The night the Maryland lottery made Robert Bronson a millionaire his wife told him it would ruin their marriage. Seventeen months later they were divorced.

The lottery lightning that struck Bronson and Maryland's 13 other millionaires who get their winnings in 20 annual installments can bring anything from upheaval to security, from happiness to devastation. The stories of some of the winners show the only thing they have in common is the $50,000 check they get from Maryland each year.

Since Bronson struck it rich in 1974 he has bought and sold a bait house on a Texas lake, a couple of antique stores, a furniture business, some houses and land and a few assorted trucks and cars. He has given his ex-wife custody of the children, won them back and given them up again. Now he wants them back. He has applied for veterinary school, gotten in and changed him mind. Now he is living in a small Texas town, waiting to find out if he passed his test for a real estate salemen's license and looking at land in Colorado.

"I think I'm finally getting straightened out," said Bronson, who'll turn 28 next week. "As far as the money goes, I'm just wishing up that I was not handling it properly. I spent it, went through it . . . I've got some land here yet, a few trucks. But I've wasted it," he said of the $50,000 check he has received each year since winning. But the lottery guaranteed him a million dollars in 20 annual installments so Bronson has some time to learn.

Did the money really spoil his marriage?

"Well, I think money had a great deal to do with it. There was a little bit on both sides, problems. But before, when we didn't have money, my 'ex' was happy and content to do with what we had," Bronson mused.

When Bronson won he had just been laid off from his job in Columbia, Md., as a forklift operator. His umemployment checks were tied up, emergency welfare had not come through and he had to take a bus to the drawing that night.

Now 4 1/2 years later, he said: "I guess I'm happy. Now I've finally grown out of blowin' it. But I was just as happy . . . happier, without any money. Then I didn't have to worry about who my real friends were."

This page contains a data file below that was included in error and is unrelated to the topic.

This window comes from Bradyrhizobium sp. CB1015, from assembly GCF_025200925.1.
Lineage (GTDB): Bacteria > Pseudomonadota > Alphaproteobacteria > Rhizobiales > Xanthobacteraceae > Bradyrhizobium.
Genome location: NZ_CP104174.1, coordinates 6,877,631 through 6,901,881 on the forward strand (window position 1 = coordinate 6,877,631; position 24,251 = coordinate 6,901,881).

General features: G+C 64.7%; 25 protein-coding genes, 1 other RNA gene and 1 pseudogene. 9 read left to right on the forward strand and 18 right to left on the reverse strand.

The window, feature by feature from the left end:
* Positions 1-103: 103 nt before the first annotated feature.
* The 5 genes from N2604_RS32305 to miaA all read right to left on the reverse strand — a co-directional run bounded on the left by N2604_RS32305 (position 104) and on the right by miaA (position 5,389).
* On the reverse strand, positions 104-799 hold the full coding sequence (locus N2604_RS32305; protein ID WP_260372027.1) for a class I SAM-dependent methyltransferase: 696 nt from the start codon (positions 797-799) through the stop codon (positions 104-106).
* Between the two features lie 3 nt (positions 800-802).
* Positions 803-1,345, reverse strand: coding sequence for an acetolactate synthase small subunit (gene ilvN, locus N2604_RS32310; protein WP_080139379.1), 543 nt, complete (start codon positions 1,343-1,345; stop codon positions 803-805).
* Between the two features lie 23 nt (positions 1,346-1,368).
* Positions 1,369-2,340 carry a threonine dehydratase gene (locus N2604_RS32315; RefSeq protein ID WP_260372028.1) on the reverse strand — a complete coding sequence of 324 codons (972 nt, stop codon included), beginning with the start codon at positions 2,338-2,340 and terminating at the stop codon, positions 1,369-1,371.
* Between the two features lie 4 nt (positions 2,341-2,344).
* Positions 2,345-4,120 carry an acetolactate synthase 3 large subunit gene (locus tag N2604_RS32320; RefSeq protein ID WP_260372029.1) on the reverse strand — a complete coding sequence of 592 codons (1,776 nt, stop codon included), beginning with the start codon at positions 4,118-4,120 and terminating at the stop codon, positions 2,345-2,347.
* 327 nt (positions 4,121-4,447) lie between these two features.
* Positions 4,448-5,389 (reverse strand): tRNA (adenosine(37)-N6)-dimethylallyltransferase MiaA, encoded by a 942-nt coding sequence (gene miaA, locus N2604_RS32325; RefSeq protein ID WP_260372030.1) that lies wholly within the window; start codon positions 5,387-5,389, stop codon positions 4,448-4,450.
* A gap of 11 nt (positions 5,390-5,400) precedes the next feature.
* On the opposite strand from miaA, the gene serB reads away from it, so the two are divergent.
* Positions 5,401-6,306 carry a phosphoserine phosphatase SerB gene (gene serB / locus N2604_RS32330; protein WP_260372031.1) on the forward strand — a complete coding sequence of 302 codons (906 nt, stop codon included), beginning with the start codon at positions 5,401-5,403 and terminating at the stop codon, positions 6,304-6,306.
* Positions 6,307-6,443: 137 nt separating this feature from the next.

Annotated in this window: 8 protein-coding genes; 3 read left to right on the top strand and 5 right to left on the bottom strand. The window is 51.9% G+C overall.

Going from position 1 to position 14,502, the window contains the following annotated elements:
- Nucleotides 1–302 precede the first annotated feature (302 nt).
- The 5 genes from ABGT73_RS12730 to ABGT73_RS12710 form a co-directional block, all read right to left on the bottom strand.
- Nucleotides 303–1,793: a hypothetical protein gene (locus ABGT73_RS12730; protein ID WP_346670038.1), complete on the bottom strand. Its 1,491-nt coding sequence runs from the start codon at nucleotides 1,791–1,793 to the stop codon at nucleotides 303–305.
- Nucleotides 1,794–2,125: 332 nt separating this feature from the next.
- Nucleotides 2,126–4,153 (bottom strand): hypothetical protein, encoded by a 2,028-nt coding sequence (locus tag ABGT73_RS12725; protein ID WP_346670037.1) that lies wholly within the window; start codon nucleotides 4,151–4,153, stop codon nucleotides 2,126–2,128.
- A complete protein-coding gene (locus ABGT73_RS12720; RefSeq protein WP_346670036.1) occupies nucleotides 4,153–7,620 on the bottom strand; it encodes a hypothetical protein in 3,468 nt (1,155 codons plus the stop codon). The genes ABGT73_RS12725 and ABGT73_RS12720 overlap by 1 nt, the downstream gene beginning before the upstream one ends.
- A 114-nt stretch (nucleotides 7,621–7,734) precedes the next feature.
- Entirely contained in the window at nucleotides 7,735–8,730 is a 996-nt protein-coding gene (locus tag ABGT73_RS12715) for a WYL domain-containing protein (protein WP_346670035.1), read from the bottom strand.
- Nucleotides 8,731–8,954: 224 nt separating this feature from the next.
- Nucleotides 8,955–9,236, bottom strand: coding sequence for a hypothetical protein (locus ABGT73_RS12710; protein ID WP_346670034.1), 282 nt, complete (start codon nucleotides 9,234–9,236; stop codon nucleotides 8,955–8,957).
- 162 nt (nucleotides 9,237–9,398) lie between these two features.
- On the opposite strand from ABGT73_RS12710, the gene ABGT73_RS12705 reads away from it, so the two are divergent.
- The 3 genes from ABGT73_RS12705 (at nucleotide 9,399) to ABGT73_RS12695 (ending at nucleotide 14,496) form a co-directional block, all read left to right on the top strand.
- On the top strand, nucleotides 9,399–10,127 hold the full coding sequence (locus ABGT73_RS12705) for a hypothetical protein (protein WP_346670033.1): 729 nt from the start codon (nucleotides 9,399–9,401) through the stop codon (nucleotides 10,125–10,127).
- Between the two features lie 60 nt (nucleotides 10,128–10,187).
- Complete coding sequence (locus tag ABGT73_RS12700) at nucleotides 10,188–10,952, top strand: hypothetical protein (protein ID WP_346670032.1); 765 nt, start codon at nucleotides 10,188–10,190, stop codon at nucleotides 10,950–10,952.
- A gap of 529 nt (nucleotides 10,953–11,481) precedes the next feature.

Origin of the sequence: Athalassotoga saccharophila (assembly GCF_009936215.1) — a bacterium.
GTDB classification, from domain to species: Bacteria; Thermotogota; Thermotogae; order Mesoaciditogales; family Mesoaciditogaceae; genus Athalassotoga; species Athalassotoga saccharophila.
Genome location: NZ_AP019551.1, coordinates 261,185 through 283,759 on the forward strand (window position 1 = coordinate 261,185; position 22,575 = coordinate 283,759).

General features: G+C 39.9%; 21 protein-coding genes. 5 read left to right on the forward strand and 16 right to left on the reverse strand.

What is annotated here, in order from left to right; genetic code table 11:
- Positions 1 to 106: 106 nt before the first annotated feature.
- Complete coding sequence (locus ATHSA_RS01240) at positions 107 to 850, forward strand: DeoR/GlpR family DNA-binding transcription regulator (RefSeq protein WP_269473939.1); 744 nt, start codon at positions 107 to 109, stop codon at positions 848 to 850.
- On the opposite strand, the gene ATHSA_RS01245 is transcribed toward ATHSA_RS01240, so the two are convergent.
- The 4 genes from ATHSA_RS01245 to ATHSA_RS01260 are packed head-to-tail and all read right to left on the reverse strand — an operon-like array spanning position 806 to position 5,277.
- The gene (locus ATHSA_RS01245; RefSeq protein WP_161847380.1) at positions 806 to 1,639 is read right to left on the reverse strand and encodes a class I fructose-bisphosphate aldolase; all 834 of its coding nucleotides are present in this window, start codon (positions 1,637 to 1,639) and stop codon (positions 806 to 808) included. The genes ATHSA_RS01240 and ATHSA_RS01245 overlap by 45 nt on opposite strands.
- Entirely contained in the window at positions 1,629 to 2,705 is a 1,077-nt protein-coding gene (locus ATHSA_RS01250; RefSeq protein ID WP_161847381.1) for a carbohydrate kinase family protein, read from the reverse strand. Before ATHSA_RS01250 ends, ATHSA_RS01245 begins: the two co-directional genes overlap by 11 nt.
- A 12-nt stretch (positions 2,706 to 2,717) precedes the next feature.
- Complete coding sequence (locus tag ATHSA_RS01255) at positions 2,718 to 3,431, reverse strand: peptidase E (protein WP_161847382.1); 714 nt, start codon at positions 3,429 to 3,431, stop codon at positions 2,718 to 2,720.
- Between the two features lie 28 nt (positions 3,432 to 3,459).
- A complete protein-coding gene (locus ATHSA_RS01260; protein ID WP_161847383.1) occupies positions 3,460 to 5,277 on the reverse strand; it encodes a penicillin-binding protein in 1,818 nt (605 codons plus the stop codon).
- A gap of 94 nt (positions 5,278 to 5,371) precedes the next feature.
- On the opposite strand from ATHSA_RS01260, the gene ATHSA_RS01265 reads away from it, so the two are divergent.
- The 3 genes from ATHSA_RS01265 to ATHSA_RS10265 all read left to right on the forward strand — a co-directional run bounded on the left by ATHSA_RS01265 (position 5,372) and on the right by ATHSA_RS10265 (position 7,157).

Bronson is remarried now, with a 16-month-old daughter and an older daughter from his wife's first marriage. He said his wife will work with him in the real estate business - "That's what I've always wanted."

He said his big ambition is to buy some land and build a ranch for unwanted children, where they could live and learn a trade.

And despite all the upheaval it has caused in his life, he does not regret for a minute that he won the million. In fact, he buys a lottery ticket each time he comes back to Maryland.

"I claim I'll win again someday," Bronson asserted. "I just know it."

Erika Houser Earhart cannot believe the sad stories she reads about lottery millionaires being hounded by fortune hunters, hated by envious friends.

"It sure hasn't happened to me." said Earhart, who is living happily in Dearborn, Mich., not far from where she grew up.

She was Erika Houser, 35 years old, divorced and working in a Southern Maryland bar when she won her million April 12, 1976. She never set foot back in her old apartment.

Instead, she stayed in a Baltimore hotel, took her 2-year-old daughter on a shopping spree for new clothes, had the movers clear out the apartment and left for Dearborn to be near her parents.

Last year, she married George Earhart, who works for United Airlines ground service, and these days she puts most of her winnings in a trust fund for daughter Danielle's college education.

She often goes back to visit old friends in St. Mary's County, and she said neither she nor they have changed because of her good fortune - "except they feel I should be spending my money on wild things."

The only "wild thing" she bought was a ring with her name spelled out in diamonds. "But it's too big so I'm having it changed into a wishbone." she said with a hint of embarrassment.

Her greatest desire now is to get back to work, maybe at the nearby Ford plant.

"I enjoy being out and meeting people," she said with a laugh. "I'd do anything at the plant, even sweep floors. You know they get $10 an hour for that now."

Paul McNabb, Maryland's first million-dollar winner and for a time the state's best-known doughnut maker, is back making doughnuts again - this time in Nevada.

That, said lottery officials, is all they really know about McNabb these days.

McNabb won the lottery in July 1973 and about a month later quit the Baltimore doughnut shop where he worked. He began making trips to Las Vegas, but returned several times to work briefly in the Baltimore Dunkin Doughnut shop.

"He's making doughnuts again, seven days a week, 12 hours a day," a Maryland lottery official said. "He flatout enjoys workings. The $50,000 a year provided him with one thing in life - security."